The latest screen adaptation of Leo Tolstoy’s tragic novel Anna Karenina has been one of the most highly anticipated films of 2012. Directed by Atonement’s Joe Wright, and with a screenplay by Tom Stoppard of Shakespeare in Love fame, it also features a sparkling cast, including Jude Law, Aaron Taylor-Johnson and Keira Knightley as the ill-fated heroine.
For those not familiar with the plot, Anna Karenina is the aristocratic wife of important political figure Aleksei Karenin (Jude Law). She is highly admired in 19th century Russian society, and is adored by her husband, son and family. However, a chance meeting with young Count Vronsky (Taylor- Johnson) on a trip to Moscow throws her normally stable life into chaos, as she embarks upon an illicit affair with him.
Desperate to cling onto his wife and reputation, Aleksei agrees for Anna to continue her infidelity, as long as she is discreet. But nothing stays a secret for long in society, and whispers soon begin to emerge. When Anna learns that she is pregnant, she is forced to stop seeing Vronsky, or risk losing her position, home, and access to her son. Unable to live with the consequences of her decision, she leaves Aleksei and her son to live with Vronsky, a scandal unheard of in those times. I won’t reveal too much about what happens subsequent to this…
This film was really interesting to watch, as it had a number of techniques within it that were so unlike anything I have seen before. The whole production was set up to look like it was being performed on stage, so scene transitions showed furniture being moved around, backdrops being lifted and characters undergoing costumes changes as they acted. The camera would then zoom in to the action, and then when it zoomed out, the characters would actually be in the landscapes that the stage had originally set up. Freeze frames were used to emphasise certain scenes, for instance the dance sequence in which Karenina and Vronsky first meet, which is beautiful to watch. It gave the whole piece a very dramatic and vintage feel, which I loved as it emanated the romanticism of theatre during the 19th century.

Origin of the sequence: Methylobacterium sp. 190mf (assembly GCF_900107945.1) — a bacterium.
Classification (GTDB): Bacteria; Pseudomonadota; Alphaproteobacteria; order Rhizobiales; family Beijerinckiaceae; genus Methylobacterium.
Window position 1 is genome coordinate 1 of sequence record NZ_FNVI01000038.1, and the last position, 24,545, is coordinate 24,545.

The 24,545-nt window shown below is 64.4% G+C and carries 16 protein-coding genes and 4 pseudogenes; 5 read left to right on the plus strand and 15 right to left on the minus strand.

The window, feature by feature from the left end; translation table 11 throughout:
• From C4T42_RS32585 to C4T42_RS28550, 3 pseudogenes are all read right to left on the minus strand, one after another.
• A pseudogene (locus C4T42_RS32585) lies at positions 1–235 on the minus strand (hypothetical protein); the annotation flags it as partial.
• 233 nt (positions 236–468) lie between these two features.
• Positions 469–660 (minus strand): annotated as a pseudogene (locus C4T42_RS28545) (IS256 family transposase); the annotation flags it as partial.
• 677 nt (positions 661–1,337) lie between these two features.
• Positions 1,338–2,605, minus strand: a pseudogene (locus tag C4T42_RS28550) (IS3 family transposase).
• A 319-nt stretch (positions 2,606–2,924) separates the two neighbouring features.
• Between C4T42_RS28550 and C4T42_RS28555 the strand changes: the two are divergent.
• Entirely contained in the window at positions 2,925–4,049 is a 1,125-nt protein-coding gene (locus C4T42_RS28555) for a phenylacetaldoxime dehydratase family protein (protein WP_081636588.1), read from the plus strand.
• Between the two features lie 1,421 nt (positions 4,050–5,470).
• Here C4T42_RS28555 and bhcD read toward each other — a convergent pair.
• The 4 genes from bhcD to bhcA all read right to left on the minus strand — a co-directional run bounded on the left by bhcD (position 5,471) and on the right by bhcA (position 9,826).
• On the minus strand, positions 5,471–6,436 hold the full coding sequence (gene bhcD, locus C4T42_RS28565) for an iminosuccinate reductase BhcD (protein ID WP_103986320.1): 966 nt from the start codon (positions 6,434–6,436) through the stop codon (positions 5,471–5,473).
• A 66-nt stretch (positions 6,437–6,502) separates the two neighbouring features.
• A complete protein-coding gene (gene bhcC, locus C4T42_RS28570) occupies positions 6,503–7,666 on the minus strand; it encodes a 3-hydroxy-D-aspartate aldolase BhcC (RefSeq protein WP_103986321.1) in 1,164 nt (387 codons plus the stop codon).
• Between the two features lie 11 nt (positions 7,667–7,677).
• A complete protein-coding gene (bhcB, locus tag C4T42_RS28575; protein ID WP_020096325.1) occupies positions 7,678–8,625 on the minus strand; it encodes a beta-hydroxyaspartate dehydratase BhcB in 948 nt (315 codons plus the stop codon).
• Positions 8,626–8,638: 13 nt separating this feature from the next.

The cinematography as a whole was something to be admired, as at times the camera focused on tiny details, like the eye of a horse before a race, or ribbons on a dress fluttering in the breeze. It made the action very four dimensional to watch, as it heightened the senses to pick up subtle sounds and textures that would otherwise have been missed.
With regards to casting, there wasn’t a weak link in sight. Each role seemed to have been hand-picked to perfection, from Anna’s loud, womanising brother Oblonsky (Matthew Macfadyen) to the meddling gossip Countess Lydia (Emily Watson). My particular favourites were Alicia Vikander and Domhnall Gleeson as the young lovers Kitty and Levin, who have a gorgeous scene together towards the end where they use children’s wooden letter blocks to hold a conversation. Keira Knightley in my opinion put in one of her best performances to date. I have not taken to her in the past, finding her a little typecast and clichéd. But the passion and range of emotion that she showed whilst portraying Karenina was excellent, and she really brought the trauma of the character to life.
As you have probably picked up from my enthusiasm, I thoroughly enjoyed this film, and think it is a really unique piece of cinema that is slick, gripping and full of emotion, and would therefore highly recommend it. As someone who is very into fashion as well, the costumes were absolutely amazing!